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A Secret Kept

3.3 of 5 stars 3.30  ·  rating details  ·  17,258 ratings  ·  2,337 reviews
Antoine Rey thought he had the perfect surprise for his sister Melanie's birthday: a weekend by the sea at Noirmoutier Island, where they spent many happy childhood summers. It has been too long, Antoine thinks, since their mother died and the family holidays ceased. But the island's haunting beauty triggers more than happy memories.
Published September 1st 2010 by Pan MacMillan (first published October 1st 2006)
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Emily Crowe
Wow. I never read Sarah's Key, so I cannot compare. But I thought this book was written at least 50 years too late for the big reveal to actually matter. If I hadn't been listening to the audio on a long road trip, this would have been a book I put down right away. Let me just say that I'm not surprised that our bookstore didn't sell A SINGLE COPY of this book in hardcover, and though the paperback has been on the bestseller list for a couple of weeks already, we've not sold one paperback copy y ...more
I’ve realized that Ms. de Rosnay’s books are a bit like cheap bottle of wines – when you’re immersed in them, they’re hard to put down. Then you finish them, have some time to think things over, and realize they really weren’t that great and it was more that you were caught up in the moment. A Secret Kept shares quite a few similarities to Sarah’s Key, although I did find this novel’s plot the stronger of the two. Following a car accident that leaves his sister seriously injured, a man spirals i ...more
I think I'm turning into a crotchety old lady. I was really looking forward to reading A Secret Kept. I had read a preview and really liked it. I loved Sarah's Key by the same author. I'm sad to say that I was disappointed.

I'll start with the positive. De Rosnay does a fabulous job of setting the scene. I've never been to France, but I was able to imagine what it was like living in Paris and visiting a resort island with a road that gets submerged at high tide. De Rosnay also gets people right.
Erika Robuck
Entirely set in France in the present day and in 1974, A SECRET KEPT begins when Antoine Rey, a divorcee in his mid-forties, takes his sister, Mélanie, to their childhood vacation spot, Noirmoutier Island, for her fortieth birthday. Passage to the island is made on a causeway called Le Gois, a road that is only passable at low tide and which becomes treacherous in moments once the water rises. They make the passage and spend an idyllic time on the island, but the devastating events following the ...more
After having read Sarah's Key and somewhat enjoying the writing as well as the story, I was looking forward to this book. Unfortunately it was quite a disappointment. The story, involving a mysterious love, death, and the aftermath it left on the children involved, had fine concepts to work with. However, the story became bogged down and drawn out into what ultimately became a love story (I think) with middle aged angst with teenage angst thrown in as well.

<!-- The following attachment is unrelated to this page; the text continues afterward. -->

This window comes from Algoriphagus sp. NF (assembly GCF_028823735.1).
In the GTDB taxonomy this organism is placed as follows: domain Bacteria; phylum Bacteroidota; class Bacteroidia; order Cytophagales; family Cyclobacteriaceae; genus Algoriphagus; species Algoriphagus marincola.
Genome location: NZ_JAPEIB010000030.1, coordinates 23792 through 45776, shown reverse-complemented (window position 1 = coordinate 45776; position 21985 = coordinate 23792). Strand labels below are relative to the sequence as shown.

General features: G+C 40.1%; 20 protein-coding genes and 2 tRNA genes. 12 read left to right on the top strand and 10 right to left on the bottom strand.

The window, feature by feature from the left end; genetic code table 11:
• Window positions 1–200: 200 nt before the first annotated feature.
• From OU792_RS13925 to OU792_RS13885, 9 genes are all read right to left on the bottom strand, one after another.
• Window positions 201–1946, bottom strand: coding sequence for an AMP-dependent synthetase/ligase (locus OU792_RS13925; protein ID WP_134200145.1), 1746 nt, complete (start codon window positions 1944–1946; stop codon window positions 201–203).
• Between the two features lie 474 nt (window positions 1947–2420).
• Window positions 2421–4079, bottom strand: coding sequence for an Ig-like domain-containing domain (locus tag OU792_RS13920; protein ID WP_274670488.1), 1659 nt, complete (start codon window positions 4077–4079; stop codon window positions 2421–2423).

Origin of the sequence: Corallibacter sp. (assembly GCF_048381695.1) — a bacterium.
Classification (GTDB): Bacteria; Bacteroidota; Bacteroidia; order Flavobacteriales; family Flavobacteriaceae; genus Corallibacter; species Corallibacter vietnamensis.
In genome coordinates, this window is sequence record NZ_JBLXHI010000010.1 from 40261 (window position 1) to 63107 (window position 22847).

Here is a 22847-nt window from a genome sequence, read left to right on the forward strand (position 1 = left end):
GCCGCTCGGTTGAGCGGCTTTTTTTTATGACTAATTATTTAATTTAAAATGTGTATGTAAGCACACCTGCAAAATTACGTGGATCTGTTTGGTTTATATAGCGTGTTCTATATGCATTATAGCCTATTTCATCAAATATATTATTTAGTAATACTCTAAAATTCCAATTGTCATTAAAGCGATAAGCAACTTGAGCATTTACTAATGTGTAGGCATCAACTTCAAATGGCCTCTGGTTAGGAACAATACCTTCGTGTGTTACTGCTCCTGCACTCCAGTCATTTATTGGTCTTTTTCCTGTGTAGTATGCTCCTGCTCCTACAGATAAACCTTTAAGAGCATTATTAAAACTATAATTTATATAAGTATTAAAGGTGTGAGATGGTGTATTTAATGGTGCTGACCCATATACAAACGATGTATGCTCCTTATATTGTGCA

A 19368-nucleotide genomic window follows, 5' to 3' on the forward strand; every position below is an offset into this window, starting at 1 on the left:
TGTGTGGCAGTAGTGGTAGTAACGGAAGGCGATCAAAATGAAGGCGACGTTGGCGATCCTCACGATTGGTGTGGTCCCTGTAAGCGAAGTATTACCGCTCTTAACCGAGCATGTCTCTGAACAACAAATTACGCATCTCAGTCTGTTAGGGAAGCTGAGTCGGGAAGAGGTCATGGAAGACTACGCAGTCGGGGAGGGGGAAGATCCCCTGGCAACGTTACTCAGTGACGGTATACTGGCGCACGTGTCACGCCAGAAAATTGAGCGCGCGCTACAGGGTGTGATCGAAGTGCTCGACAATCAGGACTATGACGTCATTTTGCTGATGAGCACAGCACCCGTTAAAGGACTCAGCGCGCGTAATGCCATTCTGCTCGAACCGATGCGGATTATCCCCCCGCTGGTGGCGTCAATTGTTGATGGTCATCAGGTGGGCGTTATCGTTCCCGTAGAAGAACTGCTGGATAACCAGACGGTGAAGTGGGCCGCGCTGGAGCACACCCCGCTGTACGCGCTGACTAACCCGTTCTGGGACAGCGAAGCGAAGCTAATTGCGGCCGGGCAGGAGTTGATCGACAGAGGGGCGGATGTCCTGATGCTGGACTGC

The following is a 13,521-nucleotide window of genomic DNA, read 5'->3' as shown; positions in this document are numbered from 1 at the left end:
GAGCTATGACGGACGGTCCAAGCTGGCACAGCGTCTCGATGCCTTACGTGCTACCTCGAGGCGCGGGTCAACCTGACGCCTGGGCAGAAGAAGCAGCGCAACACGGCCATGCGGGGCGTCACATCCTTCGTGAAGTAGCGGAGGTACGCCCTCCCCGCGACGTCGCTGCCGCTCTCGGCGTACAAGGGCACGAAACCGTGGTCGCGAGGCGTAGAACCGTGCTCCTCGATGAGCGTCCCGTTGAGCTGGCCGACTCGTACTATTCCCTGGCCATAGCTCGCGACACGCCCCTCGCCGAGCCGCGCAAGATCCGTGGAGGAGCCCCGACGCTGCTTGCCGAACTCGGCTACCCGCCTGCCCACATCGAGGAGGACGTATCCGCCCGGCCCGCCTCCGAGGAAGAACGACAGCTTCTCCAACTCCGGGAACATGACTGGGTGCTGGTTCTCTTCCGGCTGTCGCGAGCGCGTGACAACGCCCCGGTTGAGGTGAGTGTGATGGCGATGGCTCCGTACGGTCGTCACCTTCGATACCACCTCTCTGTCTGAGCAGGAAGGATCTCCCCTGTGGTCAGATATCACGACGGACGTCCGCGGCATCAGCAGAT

This story was told by the narrator An
This book is a quick read, but pretty insufferable. Aside from being poorly written - overly descriptive, convoluted perspectives, clunky use of adjectives, etc. - the plot is uneven and uninteresting, and as many reviewers have pointed out, the secret referenced in the title is not worth waiting for. The characters are one-dimentional sketches, and many of the mini plot-twists serve no point, building up to nothing, and are quickly discarded.

Strangely, for the first couple of chapters I kept p
A Secret Kept bears no relationship to Sarah's Key, by this author. It is also set in France, where the reader discovers the wonders of the countryside, the power and beauty of the sea and the culture and bustle of the city (mainly Paris).

De Rosnay has skillfully narrated this novel in the voice of a male, successfully capturing his emotions throughout. In addition to facing a mid-life crisis, he has unresolved feelings of loss and love for his failed marriage, his difficult relationships with
Diane Chamberlain
I was fortunate to be asked to blurb this book. That's always a bit nerve wracking. What if I don't like it? I shouldn't have worried. De Rosnay is such a sure and strong writer and she knows her characters well. Most enjoyable to me was reading a story about deep family relationships written from the point of view of a sympathetic male character. Beautifully done. However, the reader really must try to separate this book in her or his mind from Sarah's Key. They are worlds apart and impossible ...more
4.0 out of 5 stars A journey of discovery and a tale of a family..., August 14, 2010
By Denise Crawford "DC" (Missouri, USA) - See all my reviews
This review is from: A Secret Kept (Hardcover)
I really enjoyed this very interesting story about a French family and the unraveling of the "secret" that was at the heart of the mystery in this novel. Although set in modern day France, the narrative has a timeless quality about it as a forty-ish, newly divorced man, Antoine Rey,
This review has been hidden because it contains spoilers. To view it, click here.
This novel started off great. I even had to return it to the library and checked it back out as soon as I could, so that I could finish it and see what happened.